Holland Taylor of 'Two and a Half Men' talks Tony nod, Charlie Sheen
Seeing your name in lights is one thing, but when Holland Taylor saw her name -- all alone -- on the large poster for her play, "Ann," which she wrote and stars in, even the tough veteran actress had to pause.
Holy moly, she thought.
Taylor, 70, the smart, sexy Emmy winner best known as the acerbic matriarch on CBS' "Two and a Half Men," has earned a Tony nomination (for lead actress in a play) for her portrayal of Texas governor Ann Richards, who rose to national prominence in the late '80s and '90s. The one-woman show -- which she felt compelled to write (for reasons she still can't quite explain) after Richards' death in 2006 -- is playing at Lincoln Center's Vivian Beaumont Theatre through Sept. 1, which would have been Richards' 80th birthday.
The transition from Yankee actress (Taylor was raised outside Philadelphia) to funny -- make that very funny -- Lone Star firebrand (with Q-Tip bouffant and matching white suit) takes 21/2 hours and includes re-creating her eyebrows, lips and energy (Taylor walks 20 flights to get revved).
She had breakfast recently with Newsday contributor Joseph V. Amodio.
Congratulations on your Tony nomination. Do you think about it much?
I don't like the competition. Honoring people is wonderful. But setting up a horse race ... I don't think actors can be compared, really. To be part of the Tonys is great. But, believe me -- playing this role is its own reward.
How much of the script is in Richards' own words?
About 15 percent. We've never done an accurate count. All my files are in L.A. -- they fill up my guest room. There was a lot she didn't talk about, so I've taken some dramatic license. After years of research and talking with ... countless people.
What's it like having an intimate relationship with someone who's ... not around?
Well, I was writing Cecile last night ....
One of Richards' daughters?
Yes. We've become close. She's seen the play quite a few times. And once she said -- and this floored me -- that "It's like spending another two hours with my mother." What can you say to something like that? I feel like I'm "Ann-adjacent." I didn't know her. I know her through others. Cecile says I'm getting more like her.
Is there something about her that frustrates you?
That she's not alive.
Something annoying, tough to grapple with?
Well, she could be very, very, very, very hard on people, to the point of being mean. I think she got that from her mother, who was truly mean. She loved her mother. Had a sunny father. But her mother just wanted her to be married, a socialite. I have a picture of her inauguration. On the grandstand, there's only one person not standing -- Ann's mother. You really gotta laugh.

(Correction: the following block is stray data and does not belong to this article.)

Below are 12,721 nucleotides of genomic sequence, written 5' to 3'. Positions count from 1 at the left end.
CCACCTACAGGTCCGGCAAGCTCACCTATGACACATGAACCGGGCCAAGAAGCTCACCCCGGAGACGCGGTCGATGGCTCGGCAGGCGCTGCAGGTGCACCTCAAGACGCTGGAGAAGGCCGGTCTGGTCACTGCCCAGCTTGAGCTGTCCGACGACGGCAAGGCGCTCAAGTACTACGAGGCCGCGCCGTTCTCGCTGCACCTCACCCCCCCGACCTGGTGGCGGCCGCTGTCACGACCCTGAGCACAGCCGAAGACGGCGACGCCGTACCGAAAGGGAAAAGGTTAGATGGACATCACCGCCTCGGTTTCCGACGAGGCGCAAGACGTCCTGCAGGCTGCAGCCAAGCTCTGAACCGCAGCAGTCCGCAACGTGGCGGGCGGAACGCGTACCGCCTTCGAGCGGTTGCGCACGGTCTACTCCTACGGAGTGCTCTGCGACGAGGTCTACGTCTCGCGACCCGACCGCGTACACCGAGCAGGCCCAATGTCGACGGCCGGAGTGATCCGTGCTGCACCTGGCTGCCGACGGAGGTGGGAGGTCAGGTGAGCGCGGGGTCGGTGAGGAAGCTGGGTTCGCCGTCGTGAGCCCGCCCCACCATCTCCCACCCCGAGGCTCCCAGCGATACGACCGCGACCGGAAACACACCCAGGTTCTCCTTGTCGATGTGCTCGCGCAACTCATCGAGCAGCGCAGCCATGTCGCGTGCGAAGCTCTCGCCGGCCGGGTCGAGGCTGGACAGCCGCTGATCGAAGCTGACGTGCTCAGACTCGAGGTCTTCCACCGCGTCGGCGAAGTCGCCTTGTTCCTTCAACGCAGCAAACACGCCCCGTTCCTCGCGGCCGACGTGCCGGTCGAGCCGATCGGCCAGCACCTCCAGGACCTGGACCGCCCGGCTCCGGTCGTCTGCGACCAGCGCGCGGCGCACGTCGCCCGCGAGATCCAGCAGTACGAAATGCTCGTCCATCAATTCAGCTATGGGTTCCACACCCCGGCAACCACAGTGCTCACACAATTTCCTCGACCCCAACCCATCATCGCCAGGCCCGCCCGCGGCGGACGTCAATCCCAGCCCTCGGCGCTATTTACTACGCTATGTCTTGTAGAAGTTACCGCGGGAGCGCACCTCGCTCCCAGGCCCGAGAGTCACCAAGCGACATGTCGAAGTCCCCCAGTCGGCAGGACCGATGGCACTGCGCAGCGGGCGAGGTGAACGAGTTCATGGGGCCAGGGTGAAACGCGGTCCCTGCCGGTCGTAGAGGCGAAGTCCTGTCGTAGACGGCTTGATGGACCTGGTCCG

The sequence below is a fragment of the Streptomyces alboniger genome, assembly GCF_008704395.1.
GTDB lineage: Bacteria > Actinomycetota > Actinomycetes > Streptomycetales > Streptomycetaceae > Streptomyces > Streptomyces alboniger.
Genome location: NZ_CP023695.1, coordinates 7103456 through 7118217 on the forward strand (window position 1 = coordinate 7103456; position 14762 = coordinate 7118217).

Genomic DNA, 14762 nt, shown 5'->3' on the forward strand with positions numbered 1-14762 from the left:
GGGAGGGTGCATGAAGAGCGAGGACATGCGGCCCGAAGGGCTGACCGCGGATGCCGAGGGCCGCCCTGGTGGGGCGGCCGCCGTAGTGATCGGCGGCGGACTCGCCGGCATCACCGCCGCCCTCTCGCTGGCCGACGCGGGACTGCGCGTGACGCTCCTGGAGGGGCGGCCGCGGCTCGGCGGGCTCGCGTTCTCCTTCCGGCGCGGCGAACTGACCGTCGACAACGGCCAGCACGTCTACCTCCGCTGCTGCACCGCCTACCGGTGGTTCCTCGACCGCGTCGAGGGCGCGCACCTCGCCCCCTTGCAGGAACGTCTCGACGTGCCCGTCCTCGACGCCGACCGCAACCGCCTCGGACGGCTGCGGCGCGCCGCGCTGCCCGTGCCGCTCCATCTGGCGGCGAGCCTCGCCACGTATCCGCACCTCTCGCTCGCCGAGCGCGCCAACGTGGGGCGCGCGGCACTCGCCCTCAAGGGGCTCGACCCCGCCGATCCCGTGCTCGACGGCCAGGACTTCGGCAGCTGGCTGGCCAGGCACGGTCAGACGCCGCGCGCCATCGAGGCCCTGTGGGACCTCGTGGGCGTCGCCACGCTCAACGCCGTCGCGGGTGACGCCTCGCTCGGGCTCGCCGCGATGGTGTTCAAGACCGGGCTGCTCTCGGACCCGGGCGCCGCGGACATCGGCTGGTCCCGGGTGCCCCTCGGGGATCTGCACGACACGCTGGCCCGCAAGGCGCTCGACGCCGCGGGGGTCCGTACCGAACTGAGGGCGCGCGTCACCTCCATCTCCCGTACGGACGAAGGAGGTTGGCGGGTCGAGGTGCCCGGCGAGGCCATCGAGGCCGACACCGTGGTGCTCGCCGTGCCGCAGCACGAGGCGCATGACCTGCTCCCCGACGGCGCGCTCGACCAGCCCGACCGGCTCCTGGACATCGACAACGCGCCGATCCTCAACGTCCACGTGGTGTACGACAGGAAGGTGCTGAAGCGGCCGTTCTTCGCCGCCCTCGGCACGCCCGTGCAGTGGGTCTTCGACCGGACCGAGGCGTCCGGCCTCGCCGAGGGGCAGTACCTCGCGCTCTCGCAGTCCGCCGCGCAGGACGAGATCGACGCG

Why no mention of George Bush?
The play is not political, and please note that. It's about her life. About a life well lived. If you write a play about Amelia Earhart, is it going to be about aviation? Or about a hero?
Has Ann changed you?
There's no question my exposure to her has shaken up my attitude toward life.
Her vigor, taking delight in things, has increased in me -- by tenfold. And my seizing and enjoying the moment. I've never been good at that. The play is terrifically demanding. The Clintons, Meryl Streep and Gabby Giffords all came backstage the same night! Meeting President Clinton was almost indescribable.
He'd known Richards.
Yes. He had tears in his eyes. His cheeks were damp.
Changing topics ... I have a Charlie Sheen question.
I'm happy to tell you Charlie Sheen is a friend.
That period when things seemed to unravel for him ...
Brief period, brief period ...
... was around when you were researching Richards. Do you think she impacted your reaction to Charlie? You were one of the few people who seemed sympathetic.
Well ... I'd known him a long time. So I don't think so. I was on the show that week. It was really only a week or two that seemed chaotic. He'd had 10 years of being the most well-behaved person, respectful to the staff.... I care for the man. He has the human touch with people in a way I admire. But he's had ... a life that has ... predetermined certain things that will be quite hard for him to avoid. I want him to do well ... be well.
What are your plans once "Ann" is done?
I can't even see tomorrow.
Will it be hard to put her away?
Oh, she'll always be with me. I'm not a particularly woo-woo person. I'm a journeyman actress. I'm playing a role. I'm playing a role that requires absolutely all my heart. It's acting. Still ... I know she'll always be with me.